attracted acceptance in the relevant scientific community. 59
District courts serve as the gatekeepers of expert evidence, and must therefore decide
which experts may testify and present evidence before the jury. 60 Courts are given “broad
latitude” in deciding “how to determine reliability” and in making the “ultimate reliability
determination.” 61 The Federal Rules of Evidence, however, generally favor the admissibility of
expert testimony. 62 Excluding expert testimony is the exception rather than the rule, 63 and often
times the appropriate means of attacking shaky but admissible evidence is through vigorous
cross-examination, and the presentation of contrary evidence. 64 “[T]he Federal Rules of
Evidence favor the admissibility of expert testimony, and [courts’] role as gatekeeper is not
intended to serve as a replacement for the adversary system.” 65
The inquiry into whether an expert’s testimony is reliable is not whether the expert has a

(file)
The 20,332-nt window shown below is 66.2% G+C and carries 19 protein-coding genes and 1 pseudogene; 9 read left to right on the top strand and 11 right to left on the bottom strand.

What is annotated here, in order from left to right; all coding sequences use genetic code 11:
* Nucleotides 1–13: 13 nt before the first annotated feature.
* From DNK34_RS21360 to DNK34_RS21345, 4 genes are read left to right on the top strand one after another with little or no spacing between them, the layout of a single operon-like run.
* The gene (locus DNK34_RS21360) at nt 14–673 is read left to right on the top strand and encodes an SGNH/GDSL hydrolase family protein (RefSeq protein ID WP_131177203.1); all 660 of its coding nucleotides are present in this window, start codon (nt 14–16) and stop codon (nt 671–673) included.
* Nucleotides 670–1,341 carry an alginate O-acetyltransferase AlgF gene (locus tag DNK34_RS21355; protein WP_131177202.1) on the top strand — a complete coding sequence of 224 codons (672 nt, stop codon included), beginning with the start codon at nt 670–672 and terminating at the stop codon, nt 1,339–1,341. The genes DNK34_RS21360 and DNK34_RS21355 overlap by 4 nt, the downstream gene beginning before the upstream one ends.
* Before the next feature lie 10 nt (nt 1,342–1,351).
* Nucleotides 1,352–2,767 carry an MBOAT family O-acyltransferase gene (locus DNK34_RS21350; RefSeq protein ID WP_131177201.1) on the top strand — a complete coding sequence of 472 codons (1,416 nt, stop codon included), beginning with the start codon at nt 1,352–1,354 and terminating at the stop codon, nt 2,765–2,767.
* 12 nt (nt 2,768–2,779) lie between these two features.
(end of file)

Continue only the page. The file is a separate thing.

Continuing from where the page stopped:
general expertise in the relevant field, but whether the expert has sufficient specialized
knowledge to assist jurors in deciding the particular issues before the court. 66
Expert testimony is subject to Federal Rule of Evidence 403. “The court may exclude
relevant evidence if its probative value is substantially outweighed by a danger of one or more of
See Id. at 579.
Kumho Tire Co., Ltd. v. Carmichael, 526 U.S. 137, 142 (1999), (citing General Electric Co. v. Joiner, 522 U.S.
See Daubert, 509 U.S. at 588.
See Fed. R. Evid. 702 Advisory Notes.
See Daubert, 509 U.S. at 596.
THOIP v. Walt Disney Co., 690 F. Supp. 2d 218, 230 (S.D.N.Y. 2010).
Kumho, 526 U.S. at 156.
the following: unfair prejudice, confusing the issues, misleading the jury, undue delay, wasting
time, or needlessly presenting cumulative evidence.” 67
In determining whether expert testimony is admissible the first step is to determine
whether the expert is qualified, and then if the expert is qualified determine whether the expert’s
opinion is reliable by assessing the underlying reasoning and methodology. 68 If the expert is
qualified and the opinion reliable, the subject of the opinion must be relevant; i.e. the opinion
must “help the trier of fact to understand the evidence or to determine a fact in issue.” 69 “Expert
testimony which does not relate to any issue in the case is not relevant and, ergo, non-helpful.” 70
1. Dr. Heidingsfelder is not qualified to opine regarding the formation of plaque or
progression of cardiomegaly.
Dr. Heidingsfelder’s extensive experience as a forensic pathologist does not qualify him
to offer an opinion on “the impact of stress on plaque formation, whether stress caused